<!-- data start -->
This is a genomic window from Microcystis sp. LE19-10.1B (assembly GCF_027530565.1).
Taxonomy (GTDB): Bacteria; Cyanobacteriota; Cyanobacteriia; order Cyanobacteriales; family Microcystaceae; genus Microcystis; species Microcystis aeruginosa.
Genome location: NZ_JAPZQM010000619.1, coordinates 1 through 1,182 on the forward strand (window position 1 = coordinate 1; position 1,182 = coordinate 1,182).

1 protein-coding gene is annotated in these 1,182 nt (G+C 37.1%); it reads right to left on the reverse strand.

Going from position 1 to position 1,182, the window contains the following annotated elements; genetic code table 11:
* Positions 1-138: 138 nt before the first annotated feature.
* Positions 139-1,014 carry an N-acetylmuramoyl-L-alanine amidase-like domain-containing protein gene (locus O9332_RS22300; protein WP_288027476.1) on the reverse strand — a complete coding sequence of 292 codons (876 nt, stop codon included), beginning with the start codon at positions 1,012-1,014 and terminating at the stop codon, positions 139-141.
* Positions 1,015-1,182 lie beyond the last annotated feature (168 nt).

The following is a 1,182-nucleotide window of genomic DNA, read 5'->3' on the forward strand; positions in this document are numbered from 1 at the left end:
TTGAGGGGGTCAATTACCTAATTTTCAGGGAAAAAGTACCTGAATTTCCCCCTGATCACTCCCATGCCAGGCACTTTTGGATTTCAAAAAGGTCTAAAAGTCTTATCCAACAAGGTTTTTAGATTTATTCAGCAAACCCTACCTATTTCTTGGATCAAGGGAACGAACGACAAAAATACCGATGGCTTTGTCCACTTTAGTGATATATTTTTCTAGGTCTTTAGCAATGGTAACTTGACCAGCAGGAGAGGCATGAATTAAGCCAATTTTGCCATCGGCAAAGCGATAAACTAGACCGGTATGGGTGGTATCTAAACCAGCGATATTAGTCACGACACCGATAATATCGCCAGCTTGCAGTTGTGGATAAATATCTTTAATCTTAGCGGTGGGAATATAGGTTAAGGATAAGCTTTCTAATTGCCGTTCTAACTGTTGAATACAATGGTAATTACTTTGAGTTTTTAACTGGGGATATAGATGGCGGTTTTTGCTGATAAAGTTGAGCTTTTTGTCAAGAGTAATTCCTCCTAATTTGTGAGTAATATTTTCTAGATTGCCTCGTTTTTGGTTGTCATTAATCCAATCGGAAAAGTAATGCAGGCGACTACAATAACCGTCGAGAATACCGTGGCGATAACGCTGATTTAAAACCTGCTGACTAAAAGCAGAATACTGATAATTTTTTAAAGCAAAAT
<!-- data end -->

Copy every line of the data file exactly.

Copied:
This is a genomic window from Microcystis sp. LE19-10.1B (assembly GCF_027530565.1).
Taxonomy (GTDB): Bacteria; Cyanobacteriota; Cyanobacteriia; order Cyanobacteriales; family Microcystaceae; genus Microcystis; species Microcystis aeruginosa.
Genome location: NZ_JAPZQM010000619.1, coordinates 1 through 1,182 on the forward strand (window position 1 = coordinate 1; position 1,182 = coordinate 1,182).

1 protein-coding gene is annotated in these 1,182 nt (G+C 37.1%); it reads right to left on the reverse strand.

Going from position 1 to position 1,182, the window contains the following annotated elements; genetic code table 11:
* Positions 1-138: 138 nt before the first annotated feature.
* Positions 139-1,014 carry an N-acetylmuramoyl-L-alanine amidase-like domain-containing protein gene (locus O9332_RS22300; protein WP_288027476.1) on the reverse strand — a complete coding sequence of 292 codons (876 nt, stop codon included), beginning with the start codon at positions 1,012-1,014 and terminating at the stop codon, positions 139-141.
* Positions 1,015-1,182 lie beyond the last annotated feature (168 nt).

The following is a 1,182-nucleotide window of genomic DNA, read 5'->3' on the forward strand; positions in this document are numbered from 1 at the left end:
TTGAGGGGGTCAATTACCTAATTTTCAGGGAAAAAGTACCTGAATTTCCCCCTGATCACTCCCATGCCAGGCACTTTTGGATTTCAAAAAGGTCTAAAAGTCTTATCCAACAAGGTTTTTAGATTTATTCAGCAAACCCTACCTATTTCTTGGATCAAGGGAACGAACGACAAAAATACCGATGGCTTTGTCCACTTTAGTGATATATTTTTCTAGGTCTTTAGCAATGGTAACTTGACCAGCAGGAGAGGCATGAATTAAGCCAATTTTGCCATCGGCAAAGCGATAAACTAGACCGGTATGGGTGGTATCTAAACCAGCGATATTAGTCACGACACCGATAATATCGCCAGCTTGCAGTTGTGGATAAATATCTTTAATCTTAGCGGTGGGAATATAGGTTAAGGATAAGCTTTCTAATTGCCGTTCTAACTGTTGAATACAATGGTAATTACTTTGAGTTTTTAACTGGGGATATAGATGGCGGTTTTTGCTGATAAAGTTGAGCTTTTTGTCAAGAGTAATTCCTCCTAATTTGTGAGTAATATTTTCTAGATTGCCTCGTTTTTGGTTGTCATTAATCCAATCGGAAAAGTAATGCAGGCGACTACAATAACCGTCGAGAATACCGTGGCGATAACGCTGATTTAAAACCTGCTGACTAAAAGCAGAATACTGATAATTTTTTAAAGCAAAAT